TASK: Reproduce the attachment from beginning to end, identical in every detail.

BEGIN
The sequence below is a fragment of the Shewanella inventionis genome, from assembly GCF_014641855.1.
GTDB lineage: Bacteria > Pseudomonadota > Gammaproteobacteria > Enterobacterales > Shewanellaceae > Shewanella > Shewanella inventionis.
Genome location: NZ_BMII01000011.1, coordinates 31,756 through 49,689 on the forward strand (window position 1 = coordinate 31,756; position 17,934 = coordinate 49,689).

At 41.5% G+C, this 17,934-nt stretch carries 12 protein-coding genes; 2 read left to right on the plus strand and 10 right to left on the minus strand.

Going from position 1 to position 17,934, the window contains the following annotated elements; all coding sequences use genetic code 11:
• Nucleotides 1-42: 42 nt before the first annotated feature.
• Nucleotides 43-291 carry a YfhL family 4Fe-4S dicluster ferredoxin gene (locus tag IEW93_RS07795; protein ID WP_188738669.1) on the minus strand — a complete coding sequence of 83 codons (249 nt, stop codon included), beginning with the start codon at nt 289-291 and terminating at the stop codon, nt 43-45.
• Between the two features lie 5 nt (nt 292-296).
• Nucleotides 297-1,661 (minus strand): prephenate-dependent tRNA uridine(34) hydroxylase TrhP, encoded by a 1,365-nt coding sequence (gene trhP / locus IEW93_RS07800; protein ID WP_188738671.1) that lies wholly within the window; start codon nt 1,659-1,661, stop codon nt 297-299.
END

The sequence below is a fragment of the Shewanella inventionis genome, from assembly GCF_014641855.1.
GTDB lineage: Bacteria > Pseudomonadota > Gammaproteobacteria > Enterobacterales > Shewanellaceae > Shewanella > Shewanella inventionis.
Genome location: NZ_BMII01000011.1, coordinates 31,756 through 49,689 on the forward strand (window position 1 = coordinate 31,756; position 17,934 = coordinate 49,689).

At 41.5% G+C, this 17,934-nt stretch carries 12 protein-coding genes; 2 read left to right on the plus strand and 10 right to left on the minus strand.

Going from position 1 to position 17,934, the window contains the following annotated elements; all coding sequences use genetic code 11:
• Nucleotides 1-42: 42 nt before the first annotated feature.
• Nucleotides 43-291 carry a YfhL family 4Fe-4S dicluster ferredoxin gene (locus tag IEW93_RS07795; protein ID WP_188738669.1) on the minus strand — a complete coding sequence of 83 codons (249 nt, stop codon included), beginning with the start codon at nt 289-291 and terminating at the stop codon, nt 43-45.
• Between the two features lie 5 nt (nt 292-296).
• Nucleotides 297-1,661 (minus strand): prephenate-dependent tRNA uridine(34) hydroxylase TrhP, encoded by a 1,365-nt coding sequence (gene trhP / locus IEW93_RS07800; protein ID WP_188738671.1) that lies wholly within the window; start codon nt 1,659-1,661, stop codon nt 297-299.